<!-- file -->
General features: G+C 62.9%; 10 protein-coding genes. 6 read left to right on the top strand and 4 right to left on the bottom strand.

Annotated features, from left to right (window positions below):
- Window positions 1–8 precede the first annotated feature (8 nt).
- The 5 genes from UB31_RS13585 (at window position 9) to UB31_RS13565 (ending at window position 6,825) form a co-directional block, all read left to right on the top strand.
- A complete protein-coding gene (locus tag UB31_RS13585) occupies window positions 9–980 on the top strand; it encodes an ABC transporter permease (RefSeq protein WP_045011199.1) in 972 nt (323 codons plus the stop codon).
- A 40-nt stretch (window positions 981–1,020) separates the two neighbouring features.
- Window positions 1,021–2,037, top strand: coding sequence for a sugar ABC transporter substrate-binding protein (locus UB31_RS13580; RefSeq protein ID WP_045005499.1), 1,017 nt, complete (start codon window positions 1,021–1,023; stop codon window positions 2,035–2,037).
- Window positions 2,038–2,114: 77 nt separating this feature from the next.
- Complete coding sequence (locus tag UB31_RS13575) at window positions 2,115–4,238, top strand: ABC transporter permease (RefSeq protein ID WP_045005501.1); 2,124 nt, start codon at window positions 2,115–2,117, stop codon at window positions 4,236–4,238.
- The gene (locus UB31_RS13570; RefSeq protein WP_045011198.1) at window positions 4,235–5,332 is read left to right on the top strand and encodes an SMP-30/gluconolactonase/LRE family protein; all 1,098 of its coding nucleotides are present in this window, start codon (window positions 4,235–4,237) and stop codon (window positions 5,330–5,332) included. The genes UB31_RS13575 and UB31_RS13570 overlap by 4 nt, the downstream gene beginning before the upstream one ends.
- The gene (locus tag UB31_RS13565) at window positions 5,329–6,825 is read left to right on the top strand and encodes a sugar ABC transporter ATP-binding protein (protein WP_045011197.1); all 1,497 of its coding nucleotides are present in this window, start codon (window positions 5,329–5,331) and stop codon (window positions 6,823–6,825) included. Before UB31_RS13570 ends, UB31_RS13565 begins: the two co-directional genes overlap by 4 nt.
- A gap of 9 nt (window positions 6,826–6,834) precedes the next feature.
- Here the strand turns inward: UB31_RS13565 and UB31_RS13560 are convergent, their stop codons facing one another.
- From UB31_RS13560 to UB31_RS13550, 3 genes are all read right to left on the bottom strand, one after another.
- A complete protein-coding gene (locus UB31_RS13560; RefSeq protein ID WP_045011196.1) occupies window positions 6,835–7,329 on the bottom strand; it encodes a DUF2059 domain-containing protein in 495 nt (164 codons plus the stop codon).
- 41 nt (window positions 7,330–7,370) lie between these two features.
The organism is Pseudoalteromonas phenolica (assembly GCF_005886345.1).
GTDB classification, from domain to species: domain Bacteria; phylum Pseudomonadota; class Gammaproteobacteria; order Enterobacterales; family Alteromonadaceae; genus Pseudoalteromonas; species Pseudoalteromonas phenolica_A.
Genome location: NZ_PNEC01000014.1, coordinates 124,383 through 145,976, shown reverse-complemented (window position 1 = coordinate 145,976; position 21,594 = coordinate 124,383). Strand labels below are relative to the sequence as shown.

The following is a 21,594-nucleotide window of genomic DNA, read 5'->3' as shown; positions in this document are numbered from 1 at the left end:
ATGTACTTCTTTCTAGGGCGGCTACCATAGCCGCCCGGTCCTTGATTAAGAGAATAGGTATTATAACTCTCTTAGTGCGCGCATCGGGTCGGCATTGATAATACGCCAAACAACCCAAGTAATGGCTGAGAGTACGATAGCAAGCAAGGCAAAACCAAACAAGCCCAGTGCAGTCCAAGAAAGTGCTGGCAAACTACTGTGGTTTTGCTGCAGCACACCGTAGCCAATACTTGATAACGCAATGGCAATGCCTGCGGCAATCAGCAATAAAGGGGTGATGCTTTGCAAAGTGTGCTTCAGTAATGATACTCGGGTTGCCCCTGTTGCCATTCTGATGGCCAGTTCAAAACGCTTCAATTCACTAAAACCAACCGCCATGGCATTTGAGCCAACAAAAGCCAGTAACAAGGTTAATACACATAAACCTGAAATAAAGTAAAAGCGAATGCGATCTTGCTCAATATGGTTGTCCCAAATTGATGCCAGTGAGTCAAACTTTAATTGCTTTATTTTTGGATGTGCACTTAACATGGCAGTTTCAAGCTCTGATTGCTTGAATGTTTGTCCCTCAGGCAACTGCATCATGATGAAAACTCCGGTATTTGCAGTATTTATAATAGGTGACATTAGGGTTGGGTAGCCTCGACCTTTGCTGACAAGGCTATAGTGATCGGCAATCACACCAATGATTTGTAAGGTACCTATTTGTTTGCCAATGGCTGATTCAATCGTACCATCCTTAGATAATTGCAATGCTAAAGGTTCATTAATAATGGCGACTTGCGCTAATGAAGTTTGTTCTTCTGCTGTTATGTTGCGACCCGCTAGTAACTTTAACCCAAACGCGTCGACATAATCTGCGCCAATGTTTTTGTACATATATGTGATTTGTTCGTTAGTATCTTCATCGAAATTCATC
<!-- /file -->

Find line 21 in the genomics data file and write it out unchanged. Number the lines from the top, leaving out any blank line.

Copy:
ATGTACTTCTTTCTAGGGCGGCTACCATAGCCGCCCGGTCCTTGATTAAGAGAATAGGTATTATAACTCTCTTAGTGCGCGCATCGGGTCGGCATTGATAATACGCCAAACAACCCAAGTAATGGCTGAGAGTACGATAGCAAGCAAGGCAAAACCAAACAAGCCCAGTGCAGTCCAAGAAAGTGCTGGCAAACTACTGTGGTTTTGCTGCAGCACACCGTAGCCAATACTTGATAACGCAATGGCAATGCCTGCGGCAATCAGCAATAAAGGGGTGATGCTTTGCAAAGTGTGCTTCAGTAATGATACTCGGGTTGCCCCTGTTGCCATTCTGATGGCCAGTTCAAAACGCTTCAATTCACTAAAACCAACCGCCATGGCATTTGAGCCAACAAAAGCCAGTAACAAGGTTAATACACATAAACCTGAAATAAAGTAAAAGCGAATGCGATCTTGCTCAATATGGTTGTCCCAAATTGATGCCAGTGAGTCAAACTTTAATTGCTTTATTTTTGGATGTGCACTTAACATGGCAGTTTCAAGCTCTGATTGCTTGAATGTTTGTCCCTCAGGCAACTGCATCATGATGAAAACTCCGGTATTTGCAGTATTTATAATAGGTGACATTAGGGTTGGGTAGCCTCGACCTTTGCTGACAAGGCTATAGTGATCGGCAATCACACCAATGATTTGTAAGGTACCTATTTGTTTGCCAATGGCTGATTCAATCGTACCATCCTTAGATAATTGCAATGCTAAAGGTTCATTAATAATGGCGACTTGCGCTAATGAAGTTTGTTCTTCTGCTGTTATGTTGCGACCCGCTAGTAACTTTAACCCAAACGCGTCGACATAATCTGCGCCAATGTTTTTGTACATATATGTGATTTGTTCGTTAGTATCTTCATCGAAATTCATC